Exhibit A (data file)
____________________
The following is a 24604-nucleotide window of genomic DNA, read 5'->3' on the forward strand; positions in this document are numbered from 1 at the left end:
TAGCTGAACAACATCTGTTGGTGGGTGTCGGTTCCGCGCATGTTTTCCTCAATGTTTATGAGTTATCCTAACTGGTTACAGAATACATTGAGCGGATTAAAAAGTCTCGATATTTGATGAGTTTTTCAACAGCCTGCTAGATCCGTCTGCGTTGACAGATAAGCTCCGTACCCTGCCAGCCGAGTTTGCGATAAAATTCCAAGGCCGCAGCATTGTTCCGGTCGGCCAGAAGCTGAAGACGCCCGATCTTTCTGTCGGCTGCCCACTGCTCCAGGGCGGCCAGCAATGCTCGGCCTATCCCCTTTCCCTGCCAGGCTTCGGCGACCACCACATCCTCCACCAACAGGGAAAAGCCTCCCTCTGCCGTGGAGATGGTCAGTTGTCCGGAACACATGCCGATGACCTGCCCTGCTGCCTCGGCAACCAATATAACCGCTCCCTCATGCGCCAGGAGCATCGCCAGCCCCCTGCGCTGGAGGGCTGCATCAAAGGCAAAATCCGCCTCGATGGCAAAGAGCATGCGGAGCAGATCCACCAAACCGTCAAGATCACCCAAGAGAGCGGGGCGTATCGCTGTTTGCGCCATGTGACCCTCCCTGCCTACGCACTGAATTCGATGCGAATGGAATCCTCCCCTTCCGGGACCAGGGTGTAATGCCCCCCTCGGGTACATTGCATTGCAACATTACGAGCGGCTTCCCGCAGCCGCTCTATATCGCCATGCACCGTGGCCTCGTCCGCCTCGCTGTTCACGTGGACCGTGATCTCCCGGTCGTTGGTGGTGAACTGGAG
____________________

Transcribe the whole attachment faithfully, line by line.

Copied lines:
The following is a 24604-nucleotide window of genomic DNA, read 5'->3' on the forward strand; positions in this document are numbered from 1 at the left end:
TAGCTGAACAACATCTGTTGGTGGGTGTCGGTTCCGCGCATGTTTTCCTCAATGTTTATGAGTTATCCTAACTGGTTACAGAATACATTGAGCGGATTAAAAAGTCTCGATATTTGATGAGTTTTTCAACAGCCTGCTAGATCCGTCTGCGTTGACAGATAAGCTCCGTACCCTGCCAGCCGAGTTTGCGATAAAATTCCAAGGCCGCAGCATTGTTCCGGTCGGCCAGAAGCTGAAGACGCCCGATCTTTCTGTCGGCTGCCCACTGCTCCAGGGCGGCCAGCAATGCTCGGCCTATCCCCTTTCCCTGCCAGGCTTCGGCGACCACCACATCCTCCACCAACAGGGAAAAGCCTCCCTCTGCCGTGGAGATGGTCAGTTGTCCGGAACACATGCCGATGACCTGCCCTGCTGCCTCGGCAACCAATATAACCGCTCCCTCATGCGCCAGGAGCATCGCCAGCCCCCTGCGCTGGAGGGCTGCATCAAAGGCAAAATCCGCCTCGATGGCAAAGAGCATGCGGAGCAGATCCACCAAACCGTCAAGATCACCCAAGAGAGCGGGGCGTATCGCTGTTTGCGCCATGTGACCCTCCCTGCCTACGCACTGAATTCGATGCGAATGGAATCCTCCCCTTCCGGGACCAGGGTGTAATGCCCCCCTCGGGTACATTGCATTGCAACATTACGAGCGGCTTCCCGCAGCCGCTCTATATCGCCATGCACCGTGGCCTCGTCCGCCTCGCTGTTCACGTGGACCGTGATCTCCCGGTCGTTGGTGGTGAACTGGAG